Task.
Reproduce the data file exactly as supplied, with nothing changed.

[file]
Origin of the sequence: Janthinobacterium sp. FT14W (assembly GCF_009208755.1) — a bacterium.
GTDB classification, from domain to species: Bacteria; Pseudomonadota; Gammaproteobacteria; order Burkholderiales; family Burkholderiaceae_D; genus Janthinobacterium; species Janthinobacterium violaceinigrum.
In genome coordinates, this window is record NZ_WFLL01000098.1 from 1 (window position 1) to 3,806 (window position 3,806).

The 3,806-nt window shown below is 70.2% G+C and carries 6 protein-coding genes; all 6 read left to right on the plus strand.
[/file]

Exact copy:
Origin of the sequence: Janthinobacterium sp. FT14W (assembly GCF_009208755.1) — a bacterium.
GTDB classification, from domain to species: Bacteria; Pseudomonadota; Gammaproteobacteria; order Burkholderiales; family Burkholderiaceae_D; genus Janthinobacterium; species Janthinobacterium violaceinigrum.
In genome coordinates, this window is record NZ_WFLL01000098.1 from 1 (window position 1) to 3,806 (window position 3,806).

The 3,806-nt window shown below is 70.2% G+C and carries 6 protein-coding genes; all 6 read left to right on the plus strand.